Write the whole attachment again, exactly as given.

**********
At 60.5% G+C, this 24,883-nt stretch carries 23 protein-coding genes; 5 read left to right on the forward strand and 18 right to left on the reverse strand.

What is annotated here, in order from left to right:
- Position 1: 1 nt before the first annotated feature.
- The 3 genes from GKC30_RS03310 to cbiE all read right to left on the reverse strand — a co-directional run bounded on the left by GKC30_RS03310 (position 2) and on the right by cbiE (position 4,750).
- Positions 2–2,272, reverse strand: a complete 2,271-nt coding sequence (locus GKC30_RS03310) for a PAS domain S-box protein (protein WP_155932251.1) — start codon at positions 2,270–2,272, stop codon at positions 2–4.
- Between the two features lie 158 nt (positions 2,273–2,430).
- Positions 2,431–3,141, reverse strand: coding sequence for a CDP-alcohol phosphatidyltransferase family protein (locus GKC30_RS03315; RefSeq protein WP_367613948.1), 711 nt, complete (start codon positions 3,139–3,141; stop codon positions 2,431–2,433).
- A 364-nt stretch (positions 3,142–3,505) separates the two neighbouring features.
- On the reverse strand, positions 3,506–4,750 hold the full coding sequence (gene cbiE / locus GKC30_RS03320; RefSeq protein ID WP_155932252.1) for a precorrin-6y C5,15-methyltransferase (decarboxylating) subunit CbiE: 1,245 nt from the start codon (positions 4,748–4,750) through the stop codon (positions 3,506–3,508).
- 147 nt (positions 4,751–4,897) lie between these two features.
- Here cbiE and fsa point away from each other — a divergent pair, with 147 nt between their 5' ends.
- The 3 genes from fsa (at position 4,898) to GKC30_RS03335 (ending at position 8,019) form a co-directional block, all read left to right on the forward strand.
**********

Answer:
At 60.5% G+C, this 24,883-nt stretch carries 23 protein-coding genes; 5 read left to right on the forward strand and 18 right to left on the reverse strand.

What is annotated here, in order from left to right:
- Position 1: 1 nt before the first annotated feature.
- The 3 genes from GKC30_RS03310 to cbiE all read right to left on the reverse strand — a co-directional run bounded on the left by GKC30_RS03310 (position 2) and on the right by cbiE (position 4,750).
- Positions 2–2,272, reverse strand: a complete 2,271-nt coding sequence (locus GKC30_RS03310) for a PAS domain S-box protein (protein WP_155932251.1) — start codon at positions 2,270–2,272, stop codon at positions 2–4.
- Between the two features lie 158 nt (positions 2,273–2,430).
- Positions 2,431–3,141, reverse strand: coding sequence for a CDP-alcohol phosphatidyltransferase family protein (locus GKC30_RS03315; RefSeq protein WP_367613948.1), 711 nt, complete (start codon positions 3,139–3,141; stop codon positions 2,431–2,433).
- A 364-nt stretch (positions 3,142–3,505) separates the two neighbouring features.
- On the reverse strand, positions 3,506–4,750 hold the full coding sequence (gene cbiE / locus GKC30_RS03320; RefSeq protein ID WP_155932252.1) for a precorrin-6y C5,15-methyltransferase (decarboxylating) subunit CbiE: 1,245 nt from the start codon (positions 4,748–4,750) through the stop codon (positions 3,506–3,508).
- 147 nt (positions 4,751–4,897) lie between these two features.
- Here cbiE and fsa point away from each other — a divergent pair, with 147 nt between their 5' ends.
- The 3 genes from fsa (at position 4,898) to GKC30_RS03335 (ending at position 8,019) form a co-directional block, all read left to right on the forward strand.